Jefferson County isn’t just Florida’s first all-charter school district. It’s also home to the original “schools of hope.”
State lawmakers created the program in 2017 with the aim of attracting more charter schools to Florida. The publicly funded, privately run schools would get extra state money and regulatory incentives if they open in neighborhoods where traditional public schools have failed for years.
Somerset Academy, Inc., a South Florida charter school network, was the first to open “schools of hope” as part of its state-endorsed takeover of Jefferson County’s public schools. Now state leaders are pointing to Somerset’s early indicators of success in Jefferson County as an argument to multiply charter schools throughout Florida.
“Look at what Somerset has already done in Jefferson County that the public system, the traditional public system, couldn't do for decades,” said Richard Corcoran, state education commissioner, former Republican House speaker and architect of the “schools of hope” law.
“When it's working, … we should have more of that, not less of it,” he said.
There will be more of it. The Legislature broadened “schools of hope” during the 2019 legislative session. In its new form, the law is poised to radically change how public education is delivered in Florida.
An escape route for students in ‘persistently low performing schools’
A key provision of the controversial House Bill 7069, “schools of hope” was an offer to high-performing charter school operators around the country: Come and open charter schools in Florida neighborhoods where traditional public schools have struggled the most. Offer students in those schools an escape route. And the state will make it easy — limiting school districts’ ability to protest, loaning money to build school buildings and providing an extra boost in the form of millions of taxpayer dollars.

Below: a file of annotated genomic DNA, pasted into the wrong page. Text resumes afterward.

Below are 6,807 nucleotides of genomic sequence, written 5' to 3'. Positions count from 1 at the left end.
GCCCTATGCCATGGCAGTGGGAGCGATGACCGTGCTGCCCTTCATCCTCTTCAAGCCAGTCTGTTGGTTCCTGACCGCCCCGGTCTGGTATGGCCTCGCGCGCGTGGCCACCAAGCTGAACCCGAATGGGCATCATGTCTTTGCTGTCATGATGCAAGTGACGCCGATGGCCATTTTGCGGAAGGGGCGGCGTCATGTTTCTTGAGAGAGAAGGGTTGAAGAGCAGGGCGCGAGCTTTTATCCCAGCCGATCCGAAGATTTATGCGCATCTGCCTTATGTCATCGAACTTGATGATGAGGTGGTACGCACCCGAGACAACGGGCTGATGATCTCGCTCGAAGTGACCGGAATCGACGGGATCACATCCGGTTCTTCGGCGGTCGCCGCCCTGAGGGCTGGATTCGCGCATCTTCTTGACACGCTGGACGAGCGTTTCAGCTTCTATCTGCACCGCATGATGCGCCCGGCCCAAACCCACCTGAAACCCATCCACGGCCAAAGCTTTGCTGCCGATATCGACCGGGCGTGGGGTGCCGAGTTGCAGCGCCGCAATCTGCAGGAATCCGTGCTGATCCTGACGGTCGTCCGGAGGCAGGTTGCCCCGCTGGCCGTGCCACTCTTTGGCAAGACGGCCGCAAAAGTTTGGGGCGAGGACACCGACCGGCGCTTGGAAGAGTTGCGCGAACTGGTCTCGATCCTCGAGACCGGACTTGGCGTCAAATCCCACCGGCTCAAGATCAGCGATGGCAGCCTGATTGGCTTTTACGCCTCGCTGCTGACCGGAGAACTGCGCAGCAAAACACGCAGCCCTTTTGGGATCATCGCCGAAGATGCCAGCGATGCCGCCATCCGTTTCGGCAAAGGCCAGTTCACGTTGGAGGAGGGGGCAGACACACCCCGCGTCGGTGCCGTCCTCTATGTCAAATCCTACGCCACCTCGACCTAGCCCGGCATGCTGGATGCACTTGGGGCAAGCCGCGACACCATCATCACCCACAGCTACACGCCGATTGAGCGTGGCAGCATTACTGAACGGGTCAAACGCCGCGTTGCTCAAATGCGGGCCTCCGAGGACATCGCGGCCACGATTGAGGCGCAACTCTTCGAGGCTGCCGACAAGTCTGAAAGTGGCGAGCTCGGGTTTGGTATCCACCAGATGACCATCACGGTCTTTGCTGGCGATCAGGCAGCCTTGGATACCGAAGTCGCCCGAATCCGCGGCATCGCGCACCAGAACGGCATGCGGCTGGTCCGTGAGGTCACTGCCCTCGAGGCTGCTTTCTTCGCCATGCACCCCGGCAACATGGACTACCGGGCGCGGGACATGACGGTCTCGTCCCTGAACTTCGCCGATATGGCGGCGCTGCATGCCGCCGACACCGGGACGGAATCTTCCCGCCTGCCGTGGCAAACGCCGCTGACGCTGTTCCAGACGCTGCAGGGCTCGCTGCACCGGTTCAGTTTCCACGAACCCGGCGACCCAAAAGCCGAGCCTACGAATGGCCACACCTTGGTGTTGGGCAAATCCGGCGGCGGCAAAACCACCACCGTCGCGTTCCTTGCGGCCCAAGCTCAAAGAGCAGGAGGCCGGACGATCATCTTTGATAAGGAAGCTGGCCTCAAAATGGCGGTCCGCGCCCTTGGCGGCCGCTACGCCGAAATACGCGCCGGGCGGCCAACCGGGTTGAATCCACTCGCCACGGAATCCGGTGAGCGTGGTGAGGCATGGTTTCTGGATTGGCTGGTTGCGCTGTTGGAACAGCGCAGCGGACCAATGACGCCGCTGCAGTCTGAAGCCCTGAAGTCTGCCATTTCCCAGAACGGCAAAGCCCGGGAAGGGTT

Under the law, charter school networks with records of success — for example, those with a high percentage of graduates going to college — could open schools in the attendance zone or a five-mile radius of a “persistently low performing school.” That was defined as a school with three years of Ds or Fs according to the state’s A-to-F grading scale.
Local elected officials could be penalized if they tried to block new “schools of hope” from locating in their districts. The law requires school boards to enter into contracts with approved charter school operators within 60 days of operators announcing plans to open “schools of hope.”
If that doesn’t happen, there could be direct financial penalties. School district officials would be prohibited from collecting full administrative fees from all of the charter schools they oversee until the “schools of hope” contracts are complete. That would be expensive for districts with lots of charter schools, like Miami-Dade and Broward.
As attractive as it sounds for charter school operators, the program got a slow start. For the first two years, the only “schools of hope” that opened were in Jefferson County, where the state Department of Education had forced a charter takeover after a decade of academic and financial decline. Corcoran, the state education commissioner and former House speaker who designed “schools of hope,” indicated before the law was approved that he expected some of the funding to go to the new charter schools opening in Jefferson County.